Modelling sequence of optional values

Hi,

I've a question on how to model a sequence of optional values, where the n-th value depends on all previous n-1 values.

For context: in a GUI application there is a data type

struct Data {
  subdata_1: Option<i32>,
  subdata_2: Option<i32>,
  subdata_3: Option<i32>,
}

Initially, all subdata_ fields are None. While the user interacts with the program and inputs data, subdata_1 becomes Some(...), after some more interactions, subdata_2 becomes Some(...) (depending on subdata_1.unwrap()), and so on.

Thus, for n < m, when subdata_m is Some(...), then all previous subdata_n must evaluate to Some(...) as well. Consequently, the following is no valid Data instance:

Data {
   subdata_1: None,
   subdata_2: Some(...),
   subdata_3: None,
}

I'd really like to model the invariant above in the data type, such that invalid instances are un-representable. Something like

struct Data (Option<(i32, Option<(i32, Option<i32>)>)>);

which obviously is unreadable and hard to maintain.

Note that the actual types of subdata_ differ, i.e., storing them in a vector is not an Option (pun intended).

Do you have any idea on how to do this?

Sounds like an enum could do.

enum Data {
    InitialState,
    SecondState(i32),
    ThirdState(i32, u64) //etc.
}
3 Likes

Yes, I tried this as well, but I had to write a lot of boilerplate code for accessing the common fields of each variant:

let subdata_1 = match self {
  SomeSelf::InitialState(subdata_1) => subdata_1,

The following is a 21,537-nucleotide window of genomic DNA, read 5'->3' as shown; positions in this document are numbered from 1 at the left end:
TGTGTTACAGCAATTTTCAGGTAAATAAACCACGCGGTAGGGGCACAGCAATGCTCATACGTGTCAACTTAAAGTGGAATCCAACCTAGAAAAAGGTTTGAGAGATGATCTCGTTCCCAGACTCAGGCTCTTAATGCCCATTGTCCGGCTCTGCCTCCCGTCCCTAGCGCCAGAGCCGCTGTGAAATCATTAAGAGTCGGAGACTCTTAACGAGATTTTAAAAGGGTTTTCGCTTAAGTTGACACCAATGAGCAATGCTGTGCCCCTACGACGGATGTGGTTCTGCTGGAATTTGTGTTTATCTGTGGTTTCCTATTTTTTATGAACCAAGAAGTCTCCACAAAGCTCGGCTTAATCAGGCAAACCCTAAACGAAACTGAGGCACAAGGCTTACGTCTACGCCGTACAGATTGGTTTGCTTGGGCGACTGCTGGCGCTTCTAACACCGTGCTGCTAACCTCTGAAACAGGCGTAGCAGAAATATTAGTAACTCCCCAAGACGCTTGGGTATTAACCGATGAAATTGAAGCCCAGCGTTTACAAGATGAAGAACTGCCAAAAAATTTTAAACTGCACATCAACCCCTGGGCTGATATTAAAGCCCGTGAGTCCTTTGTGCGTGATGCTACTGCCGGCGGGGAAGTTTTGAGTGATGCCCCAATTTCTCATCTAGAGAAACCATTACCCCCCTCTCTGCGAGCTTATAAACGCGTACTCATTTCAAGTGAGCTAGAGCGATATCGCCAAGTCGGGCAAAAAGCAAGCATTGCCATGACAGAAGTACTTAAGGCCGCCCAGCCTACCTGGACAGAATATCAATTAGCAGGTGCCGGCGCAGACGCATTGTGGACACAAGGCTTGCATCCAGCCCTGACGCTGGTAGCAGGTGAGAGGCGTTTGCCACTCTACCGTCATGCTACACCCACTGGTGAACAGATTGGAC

SomeSelf::SecondState(subdata_1, _) => subdata_1,
  SomeSelf::ThirdState(subdata_1, _, _) => subdata_1,
};

I was hoping there is another way where I do not need to "replicate" each field.

Here's one approach to make it more ergonomic.

2 Likes

Very interesting approach, thanks!

Here's a possible approach where you can use dyn GetData to represent an unknown step. The Any bound lets you then get back the original object when you want to do something specific to a particular step.

It somewhat abuses Deref, so I'm not entirely sure whether I actually think it's a good idea myself.

pub struct StepOne { first: u32 }
pub struct StepTwo { second: u64, step_one: StepOne }

trait GetData: std::any::Any {
    fn try_first(&self)->Option<u32> { None }
    fn try_second(&self)->Option<u64> { None }
    fn try_third(&self)->Option<char> { None }
}

impl StepOne {
    pub fn first(&self)->u32 { self.first }
    pub fn next(self, second: u64) -> StepTwo {
        StepTwo { second, step_one: self }
    }
}

impl GetData for StepOne {
    fn try_first(&self)->Option<u32> { Some(self.first()) }
}

impl StepTwo {
    pub fn second(&self)->u64 { self.second }
}

impl std::ops::Deref for StepTwo {
    type Target = StepOne;
    fn deref(&self)->&StepOne { &self.step_one }
}

impl GetData for StepTwo {
    fn try_first(&self)->Option<u32> { Some(self.first()) }
    fn try_second(&self)->Option<u64> { Some(self.second()) }
}

(Playground)

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